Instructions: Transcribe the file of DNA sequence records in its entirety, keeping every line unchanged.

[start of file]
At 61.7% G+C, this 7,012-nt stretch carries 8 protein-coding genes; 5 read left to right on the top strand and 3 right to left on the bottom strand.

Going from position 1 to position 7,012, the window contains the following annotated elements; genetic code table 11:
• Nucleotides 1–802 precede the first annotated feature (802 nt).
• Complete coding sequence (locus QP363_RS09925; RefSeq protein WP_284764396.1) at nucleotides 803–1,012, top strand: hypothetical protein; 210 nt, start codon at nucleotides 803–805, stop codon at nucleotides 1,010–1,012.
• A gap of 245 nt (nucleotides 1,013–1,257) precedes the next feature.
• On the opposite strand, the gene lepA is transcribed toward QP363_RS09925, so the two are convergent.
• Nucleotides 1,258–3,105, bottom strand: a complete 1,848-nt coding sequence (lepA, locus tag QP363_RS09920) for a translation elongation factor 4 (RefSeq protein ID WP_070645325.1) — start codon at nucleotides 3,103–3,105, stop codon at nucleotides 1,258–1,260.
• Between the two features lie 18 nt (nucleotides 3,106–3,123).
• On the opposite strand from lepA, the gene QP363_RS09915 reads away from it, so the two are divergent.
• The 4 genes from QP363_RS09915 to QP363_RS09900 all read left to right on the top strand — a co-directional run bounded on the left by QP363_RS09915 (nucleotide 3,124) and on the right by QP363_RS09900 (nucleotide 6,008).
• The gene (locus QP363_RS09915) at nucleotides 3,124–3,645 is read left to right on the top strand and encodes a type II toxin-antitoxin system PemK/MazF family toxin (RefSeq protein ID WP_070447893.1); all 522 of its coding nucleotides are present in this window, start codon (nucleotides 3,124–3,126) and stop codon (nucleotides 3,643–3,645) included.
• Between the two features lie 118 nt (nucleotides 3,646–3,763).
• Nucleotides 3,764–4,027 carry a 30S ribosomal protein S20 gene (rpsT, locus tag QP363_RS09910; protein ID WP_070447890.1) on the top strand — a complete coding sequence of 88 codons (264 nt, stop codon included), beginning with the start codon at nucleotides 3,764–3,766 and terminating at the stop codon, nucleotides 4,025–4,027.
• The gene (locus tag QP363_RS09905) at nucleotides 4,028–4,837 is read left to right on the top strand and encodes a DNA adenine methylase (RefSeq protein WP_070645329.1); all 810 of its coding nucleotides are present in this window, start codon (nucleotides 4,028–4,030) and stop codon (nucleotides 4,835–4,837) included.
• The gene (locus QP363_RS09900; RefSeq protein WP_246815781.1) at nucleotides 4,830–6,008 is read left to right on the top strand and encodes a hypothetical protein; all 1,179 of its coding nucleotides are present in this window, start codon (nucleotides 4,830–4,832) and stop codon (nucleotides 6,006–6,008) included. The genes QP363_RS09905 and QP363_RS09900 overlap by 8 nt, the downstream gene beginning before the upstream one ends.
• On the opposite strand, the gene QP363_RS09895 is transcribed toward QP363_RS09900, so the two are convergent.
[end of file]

At 61.7% G+C, this 7,012-nt stretch carries 8 protein-coding genes; 5 read left to right on the top strand and 3 right to left on the bottom strand.

Going from position 1 to position 7,012, the window contains the following annotated elements; genetic code table 11:
• Nucleotides 1–802 precede the first annotated feature (802 nt).
• Complete coding sequence (locus QP363_RS09925; RefSeq protein WP_284764396.1) at nucleotides 803–1,012, top strand: hypothetical protein; 210 nt, start codon at nucleotides 803–805, stop codon at nucleotides 1,010–1,012.
• A gap of 245 nt (nucleotides 1,013–1,257) precedes the next feature.
• On the opposite strand, the gene lepA is transcribed toward QP363_RS09925, so the two are convergent.
• Nucleotides 1,258–3,105, bottom strand: a complete 1,848-nt coding sequence (lepA, locus tag QP363_RS09920) for a translation elongation factor 4 (RefSeq protein ID WP_070645325.1) — start codon at nucleotides 3,103–3,105, stop codon at nucleotides 1,258–1,260.
• Between the two features lie 18 nt (nucleotides 3,106–3,123).
• On the opposite strand from lepA, the gene QP363_RS09915 reads away from it, so the two are divergent.
• The 4 genes from QP363_RS09915 to QP363_RS09900 all read left to right on the top strand — a co-directional run bounded on the left by QP363_RS09915 (nucleotide 3,124) and on the right by QP363_RS09900 (nucleotide 6,008).
• The gene (locus QP363_RS09915) at nucleotides 3,124–3,645 is read left to right on the top strand and encodes a type II toxin-antitoxin system PemK/MazF family toxin (RefSeq protein ID WP_070447893.1); all 522 of its coding nucleotides are present in this window, start codon (nucleotides 3,124–3,126) and stop codon (nucleotides 3,643–3,645) included.
• Between the two features lie 118 nt (nucleotides 3,646–3,763).
• Nucleotides 3,764–4,027 carry a 30S ribosomal protein S20 gene (rpsT, locus tag QP363_RS09910; protein ID WP_070447890.1) on the top strand — a complete coding sequence of 88 codons (264 nt, stop codon included), beginning with the start codon at nucleotides 3,764–3,766 and terminating at the stop codon, nucleotides 4,025–4,027.
• The gene (locus tag QP363_RS09905) at nucleotides 4,028–4,837 is read left to right on the top strand and encodes a DNA adenine methylase (RefSeq protein WP_070645329.1); all 810 of its coding nucleotides are present in this window, start codon (nucleotides 4,028–4,030) and stop codon (nucleotides 4,835–4,837) included.
• The gene (locus QP363_RS09900; RefSeq protein WP_246815781.1) at nucleotides 4,830–6,008 is read left to right on the top strand and encodes a hypothetical protein; all 1,179 of its coding nucleotides are present in this window, start codon (nucleotides 4,830–4,832) and stop codon (nucleotides 6,006–6,008) included. The genes QP363_RS09905 and QP363_RS09900 overlap by 8 nt, the downstream gene beginning before the upstream one ends.
• On the opposite strand, the gene QP363_RS09895 is transcribed toward QP363_RS09900, so the two are convergent.